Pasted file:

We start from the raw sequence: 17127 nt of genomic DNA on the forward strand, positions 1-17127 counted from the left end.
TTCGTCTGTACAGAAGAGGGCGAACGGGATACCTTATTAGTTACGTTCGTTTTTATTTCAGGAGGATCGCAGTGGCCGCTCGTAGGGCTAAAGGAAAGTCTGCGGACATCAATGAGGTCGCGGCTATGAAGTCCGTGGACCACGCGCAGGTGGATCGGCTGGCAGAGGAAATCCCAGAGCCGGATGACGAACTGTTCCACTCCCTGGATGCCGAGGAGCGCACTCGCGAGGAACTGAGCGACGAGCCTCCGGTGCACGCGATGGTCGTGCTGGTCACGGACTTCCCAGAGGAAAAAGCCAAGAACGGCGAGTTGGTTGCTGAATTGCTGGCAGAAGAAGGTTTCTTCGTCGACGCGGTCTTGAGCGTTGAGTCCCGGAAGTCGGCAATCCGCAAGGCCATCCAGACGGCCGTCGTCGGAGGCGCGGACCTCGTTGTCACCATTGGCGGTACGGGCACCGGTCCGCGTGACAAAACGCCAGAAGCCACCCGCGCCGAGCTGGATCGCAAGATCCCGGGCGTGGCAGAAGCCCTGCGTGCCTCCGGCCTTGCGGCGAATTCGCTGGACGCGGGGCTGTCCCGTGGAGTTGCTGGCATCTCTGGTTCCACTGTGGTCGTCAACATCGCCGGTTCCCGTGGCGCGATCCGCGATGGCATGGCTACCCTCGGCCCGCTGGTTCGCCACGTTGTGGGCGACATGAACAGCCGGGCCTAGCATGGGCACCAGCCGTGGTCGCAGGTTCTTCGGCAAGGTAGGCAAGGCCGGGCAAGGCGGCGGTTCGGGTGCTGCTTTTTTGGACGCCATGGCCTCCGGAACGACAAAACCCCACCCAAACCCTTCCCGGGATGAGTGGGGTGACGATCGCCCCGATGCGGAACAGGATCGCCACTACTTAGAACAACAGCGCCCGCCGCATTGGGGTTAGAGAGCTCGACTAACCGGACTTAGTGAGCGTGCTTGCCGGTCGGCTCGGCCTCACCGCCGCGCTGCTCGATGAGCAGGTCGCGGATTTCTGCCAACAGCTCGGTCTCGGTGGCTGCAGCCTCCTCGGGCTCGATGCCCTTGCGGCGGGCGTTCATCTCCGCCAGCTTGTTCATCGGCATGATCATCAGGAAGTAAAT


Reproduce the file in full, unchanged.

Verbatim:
We start from the raw sequence: 17127 nt of genomic DNA on the forward strand, positions 1-17127 counted from the left end.
TTCGTCTGTACAGAAGAGGGCGAACGGGATACCTTATTAGTTACGTTCGTTTTTATTTCAGGAGGATCGCAGTGGCCGCTCGTAGGGCTAAAGGAAAGTCTGCGGACATCAATGAGGTCGCGGCTATGAAGTCCGTGGACCACGCGCAGGTGGATCGGCTGGCAGAGGAAATCCCAGAGCCGGATGACGAACTGTTCCACTCCCTGGATGCCGAGGAGCGCACTCGCGAGGAACTGAGCGACGAGCCTCCGGTGCACGCGATGGTCGTGCTGGTCACGGACTTCCCAGAGGAAAAAGCCAAGAACGGCGAGTTGGTTGCTGAATTGCTGGCAGAAGAAGGTTTCTTCGTCGACGCGGTCTTGAGCGTTGAGTCCCGGAAGTCGGCAATCCGCAAGGCCATCCAGACGGCCGTCGTCGGAGGCGCGGACCTCGTTGTCACCATTGGCGGTACGGGCACCGGTCCGCGTGACAAAACGCCAGAAGCCACCCGCGCCGAGCTGGATCGCAAGATCCCGGGCGTGGCAGAAGCCCTGCGTGCCTCCGGCCTTGCGGCGAATTCGCTGGACGCGGGGCTGTCCCGTGGAGTTGCTGGCATCTCTGGTTCCACTGTGGTCGTCAACATCGCCGGTTCCCGTGGCGCGATCCGCGATGGCATGGCTACCCTCGGCCCGCTGGTTCGCCACGTTGTGGGCGACATGAACAGCCGGGCCTAGCATGGGCACCAGCCGTGGTCGCAGGTTCTTCGGCAAGGTAGGCAAGGCCGGGCAAGGCGGCGGTTCGGGTGCTGCTTTTTTGGACGCCATGGCCTCCGGAACGACAAAACCCCACCCAAACCCTTCCCGGGATGAGTGGGGTGACGATCGCCCCGATGCGGAACAGGATCGCCACTACTTAGAACAACAGCGCCCGCCGCATTGGGGTTAGAGAGCTCGACTAACCGGACTTAGTGAGCGTGCTTGCCGGTCGGCTCGGCCTCACCGCCGCGCTGCTCGATGAGCAGGTCGCGGATTTCTGCCAACAGCTCGGTCTCGGTGGCTGCAGCCTCCTCGGGCTCGATGCCCTTGCGGCGGGCGTTCATCTCCGCCAGCTTGTTCATCGGCATGATCATCAGGAAGTAAAT